General Question

deaddolly's avatar

Spicy foods = health risk?

Asked by deaddolly (3385 points ) September 23rd, 2008

My daughter’s boyfriend was having bad stomach problems and had to be rushed to the ER. They admitted him and he was told to cut out all spicy foods. The doctor gave an example of jalapeno peppers…the peppers have little hairs on them that act like barbed wire going down your esphogus.
Seems her boyfriends esphogus was ripped to shreds. He’d eat peppers by the jar full. He’d also drink, which made everything worse. Has any one ever heard of this?

Observing members: 0 Composing members: 0

24 Answers

stratman37's avatar

never heard of the barbs on Jalapenos, but I know they DO burn on “re-entry” if you have too many in one sitting!

drhat77's avatar

will pubmed this, BRB

marinelife's avatar

Ben Franklin is still wise more than 200 years later: “Moderation in all things.”

Spicy foods are actually quite good for your health in general. Curry has been shown in scientific studies to cut the risk for Alzheimer’s. Turmeric, the yellow spice in curry powder has proven beneficial against joint inflammation from arthritis, capsaicin (the substance in hot peppers) has an anti-cancer effect. The list goes on and on. You can read it all here.

stratman37's avatar

yeah, Marina!

shilolo's avatar

Oy, vey, Marina, not this again… :-)

As far as the actual question, some people have acid-reflux disease which is triggered by spicy foods. Untreated acid reflux disease can lead to Barrett’s esophagus, ulcers, and esophageal cancer. Otherwise, there isn’t a definitive association of eating spicy foods with other diseases as far as I know.

deaddolly's avatar

Yes, I know about acid-reflux…but I never knew about peppers doing so much harm.

This doctor made it sound like if you ate them, it was like swallowing nails.

stratman37's avatar

When I’m congested, a bunch of Jalapenos is JUST what the Dr. ordered!

Nimis's avatar

Strat: Oh, man. That is NOT the type of pipe-cleaning I’d need. Ouch.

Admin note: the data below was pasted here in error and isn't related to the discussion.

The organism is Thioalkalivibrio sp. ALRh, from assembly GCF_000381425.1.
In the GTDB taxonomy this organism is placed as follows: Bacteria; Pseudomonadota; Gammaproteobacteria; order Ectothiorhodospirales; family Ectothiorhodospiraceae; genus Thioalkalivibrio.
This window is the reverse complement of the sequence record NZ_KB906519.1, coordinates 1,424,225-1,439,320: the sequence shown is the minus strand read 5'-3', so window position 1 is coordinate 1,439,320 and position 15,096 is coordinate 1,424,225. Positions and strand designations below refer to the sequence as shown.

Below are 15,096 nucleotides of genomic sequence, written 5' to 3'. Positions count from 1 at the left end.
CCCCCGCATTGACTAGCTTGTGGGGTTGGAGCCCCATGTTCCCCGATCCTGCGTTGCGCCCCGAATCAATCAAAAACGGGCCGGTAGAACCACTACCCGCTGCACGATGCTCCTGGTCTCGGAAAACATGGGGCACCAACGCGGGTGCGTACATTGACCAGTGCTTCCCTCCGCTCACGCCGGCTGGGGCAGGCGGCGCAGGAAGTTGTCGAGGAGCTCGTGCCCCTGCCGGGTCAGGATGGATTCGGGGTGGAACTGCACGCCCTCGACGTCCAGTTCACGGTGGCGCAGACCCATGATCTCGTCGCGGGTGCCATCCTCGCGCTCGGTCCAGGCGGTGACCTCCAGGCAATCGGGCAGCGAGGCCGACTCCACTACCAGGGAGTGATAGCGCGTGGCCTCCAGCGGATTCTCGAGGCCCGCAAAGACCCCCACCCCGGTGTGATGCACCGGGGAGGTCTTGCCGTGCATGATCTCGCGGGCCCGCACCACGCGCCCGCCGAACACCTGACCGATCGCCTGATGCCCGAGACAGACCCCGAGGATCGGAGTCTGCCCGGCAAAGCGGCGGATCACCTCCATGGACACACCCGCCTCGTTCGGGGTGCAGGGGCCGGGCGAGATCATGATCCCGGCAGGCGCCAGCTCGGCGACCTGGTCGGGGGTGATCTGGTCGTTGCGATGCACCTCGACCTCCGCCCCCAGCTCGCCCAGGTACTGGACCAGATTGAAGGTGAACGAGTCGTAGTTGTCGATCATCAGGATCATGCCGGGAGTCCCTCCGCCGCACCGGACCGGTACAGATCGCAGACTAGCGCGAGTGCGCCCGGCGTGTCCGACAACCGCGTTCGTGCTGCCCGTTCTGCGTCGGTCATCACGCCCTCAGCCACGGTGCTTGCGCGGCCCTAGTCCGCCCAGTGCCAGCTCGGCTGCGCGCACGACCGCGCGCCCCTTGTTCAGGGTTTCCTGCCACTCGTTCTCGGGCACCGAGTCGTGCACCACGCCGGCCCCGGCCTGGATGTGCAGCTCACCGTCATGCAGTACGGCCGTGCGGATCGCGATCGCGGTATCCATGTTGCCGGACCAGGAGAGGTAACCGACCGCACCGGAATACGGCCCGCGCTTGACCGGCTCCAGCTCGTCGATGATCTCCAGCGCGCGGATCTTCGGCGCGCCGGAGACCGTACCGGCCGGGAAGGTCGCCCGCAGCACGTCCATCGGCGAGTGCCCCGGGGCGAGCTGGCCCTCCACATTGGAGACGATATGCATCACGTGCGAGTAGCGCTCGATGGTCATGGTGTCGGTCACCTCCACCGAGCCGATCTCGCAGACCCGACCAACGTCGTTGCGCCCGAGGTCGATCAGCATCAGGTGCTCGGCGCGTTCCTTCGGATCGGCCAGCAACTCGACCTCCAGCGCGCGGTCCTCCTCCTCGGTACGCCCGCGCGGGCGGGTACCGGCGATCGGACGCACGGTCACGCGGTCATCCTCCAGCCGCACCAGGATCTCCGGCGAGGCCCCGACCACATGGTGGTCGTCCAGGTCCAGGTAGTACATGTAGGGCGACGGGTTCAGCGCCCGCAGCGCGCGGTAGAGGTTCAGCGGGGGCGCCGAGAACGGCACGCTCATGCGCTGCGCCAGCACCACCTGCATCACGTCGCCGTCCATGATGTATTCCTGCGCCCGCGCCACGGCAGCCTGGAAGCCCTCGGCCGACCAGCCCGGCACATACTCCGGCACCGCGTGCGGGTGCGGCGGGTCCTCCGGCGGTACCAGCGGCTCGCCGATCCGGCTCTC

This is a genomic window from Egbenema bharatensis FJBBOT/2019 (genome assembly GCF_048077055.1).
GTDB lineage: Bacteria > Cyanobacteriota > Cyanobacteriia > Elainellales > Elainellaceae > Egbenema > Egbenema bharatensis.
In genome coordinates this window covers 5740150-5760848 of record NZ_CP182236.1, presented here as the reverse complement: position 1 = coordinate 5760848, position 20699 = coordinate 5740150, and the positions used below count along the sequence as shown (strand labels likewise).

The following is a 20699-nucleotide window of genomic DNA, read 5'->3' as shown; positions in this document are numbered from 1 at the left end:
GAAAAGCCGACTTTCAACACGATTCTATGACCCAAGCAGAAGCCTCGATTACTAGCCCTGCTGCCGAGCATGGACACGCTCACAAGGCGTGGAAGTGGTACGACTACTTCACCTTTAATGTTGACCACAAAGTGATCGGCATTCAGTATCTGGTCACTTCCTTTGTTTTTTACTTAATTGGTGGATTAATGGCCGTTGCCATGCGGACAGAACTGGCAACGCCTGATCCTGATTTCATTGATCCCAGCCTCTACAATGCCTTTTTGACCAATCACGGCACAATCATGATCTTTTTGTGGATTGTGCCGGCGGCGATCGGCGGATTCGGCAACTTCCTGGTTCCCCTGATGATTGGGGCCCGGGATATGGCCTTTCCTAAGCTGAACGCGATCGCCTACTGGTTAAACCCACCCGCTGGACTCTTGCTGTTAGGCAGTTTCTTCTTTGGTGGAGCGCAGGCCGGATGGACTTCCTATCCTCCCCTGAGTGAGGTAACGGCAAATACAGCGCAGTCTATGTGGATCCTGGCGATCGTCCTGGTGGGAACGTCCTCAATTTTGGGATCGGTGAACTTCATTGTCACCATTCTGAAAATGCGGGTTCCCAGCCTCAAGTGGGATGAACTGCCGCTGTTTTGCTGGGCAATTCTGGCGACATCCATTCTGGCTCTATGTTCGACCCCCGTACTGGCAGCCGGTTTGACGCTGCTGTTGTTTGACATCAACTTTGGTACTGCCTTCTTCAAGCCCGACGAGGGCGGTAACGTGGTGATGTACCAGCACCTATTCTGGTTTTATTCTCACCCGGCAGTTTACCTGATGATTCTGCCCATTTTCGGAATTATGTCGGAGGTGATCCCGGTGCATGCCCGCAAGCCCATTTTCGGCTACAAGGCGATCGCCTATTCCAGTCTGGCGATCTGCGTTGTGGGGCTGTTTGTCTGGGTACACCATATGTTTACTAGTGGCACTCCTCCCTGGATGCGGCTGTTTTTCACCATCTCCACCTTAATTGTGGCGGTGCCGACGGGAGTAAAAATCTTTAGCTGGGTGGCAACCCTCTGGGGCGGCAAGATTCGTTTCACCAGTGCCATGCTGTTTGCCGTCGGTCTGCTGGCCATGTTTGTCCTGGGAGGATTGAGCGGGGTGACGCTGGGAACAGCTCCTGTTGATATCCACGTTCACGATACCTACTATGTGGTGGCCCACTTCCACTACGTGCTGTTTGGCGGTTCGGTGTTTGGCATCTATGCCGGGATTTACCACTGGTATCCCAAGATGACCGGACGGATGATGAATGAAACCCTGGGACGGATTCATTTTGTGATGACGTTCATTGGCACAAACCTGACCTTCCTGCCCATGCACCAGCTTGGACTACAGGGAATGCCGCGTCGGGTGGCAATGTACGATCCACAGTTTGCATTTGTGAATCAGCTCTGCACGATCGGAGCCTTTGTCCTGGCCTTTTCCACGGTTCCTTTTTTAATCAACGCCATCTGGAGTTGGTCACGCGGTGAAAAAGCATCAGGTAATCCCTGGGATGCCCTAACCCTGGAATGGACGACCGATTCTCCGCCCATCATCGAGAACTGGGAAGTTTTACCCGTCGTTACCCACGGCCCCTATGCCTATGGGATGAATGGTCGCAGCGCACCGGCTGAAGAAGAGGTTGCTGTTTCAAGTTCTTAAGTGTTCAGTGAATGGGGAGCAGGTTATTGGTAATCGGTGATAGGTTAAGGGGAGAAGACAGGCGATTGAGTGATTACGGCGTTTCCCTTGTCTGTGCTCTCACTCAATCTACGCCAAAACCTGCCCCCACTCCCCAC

stratman37's avatar

Depends on which pipes we’re talking about, huh?

makemo's avatar

There’s an interesting fact that birds eating hot peppers of the Capsicum genus, are completely immune to its stinging effects. (Not so improbable, though, as their ‘task’ is to spread the seeds.)

hoosier_banana's avatar

Little hairs are not like barbed wire, no matter what, and jalapenos are smooth. That Doctor has quite the imagination!

marinelife's avatar

@shi You wound me, good doc. One Alzheimer’s study was from American Journal of Epidemiology Nov 2006. There were several others from similar sources. The arthritis info was from “Efficacy and mechanism of action of turmeric supplements in the treatment of experimental arthritis”, Arthritis & Rheumatism November 2006, the cancer evidence has several sources including a study published in March 2007 Cancer Research and one in August 2007 in Cell Cycle.

I stand my ground.

makemo's avatar

Dummy fact: I once had a whole habanero (sorry for drifting slightly offtopic… still, I’d like to think I have some bragging rights).

marinelife's avatar

@makemo Oh, you do. A feat indeed. I once accidentally ate one of those little red peppers you are not supposed to eat in Chinese food. I thought I might have to go to the ER.

shilolo's avatar

When I first moved to New York City from the middle of PA, the lab I joined went out for lunch at a Chinese restaurant. I naively ate like ten of those little red peppers, thinking they were part of the food. I have never been more embarrassed in my life. I couldn’t pour water into my mouth fast enough, and I turned a shade of red that I didn’t know possible. Of course, I was the laughing stock of the lab for quite some time. Bu hao!

makemo's avatar

Funny, though. Capsaicin, the chemical compound of chili peppers, is actually known to cause addiction. Everytime I’m passing by the vegetable section in the grocery store, I’ll experience increased saliva production (some call it drooling).

cooksalot's avatar

I remember when I was pregnant I craved hot peppers. Matter of fact when people gave me bland food because I was pregnant I actually got heart burn. Spicy food had no effect on the heart burn. I know I’m weird totally backwards. Did you know that if you have a cut that won’t stop bleeding you can use powdered Cayenne pepper to stop the bleeding. Just a piece of homeopathic trivia.

jca's avatar

when you said the guy drank, i believe alcoholics are prone to cancer of the esophagus. i am not saying this guy was an alcoholic, but you did say he drank, so maybe he drank to excess? heavy drinkers are prone to all kinds of health problems.

deaddolly's avatar

@jca He didn’t drink a lot, but when he did it irritated him even more, esp after he had spicy food.

stratman37's avatar

Makemo: we’re in the same club!

Response moderated
Response moderated (Spam)
shirleylopez's avatar

I haven’t heard that jalapeno or peppers can cause that damage on the throat. On the side, I use jalapeno mixed with lemon and onions when I have runny nose and cough. I chop the jalapeno and onions, put some lemon juice and squeeze the mixture. Get the liquid and drink. It helps to make me feel better.

Answer this question

Login

or

Join

to answer.

This question is in the General Section. Responses must be helpful and on-topic.

Your answer will be saved while you login or join.

Have a question? Ask Fluther!

What do you know more about?
or
Knowledge Networking @ Fluther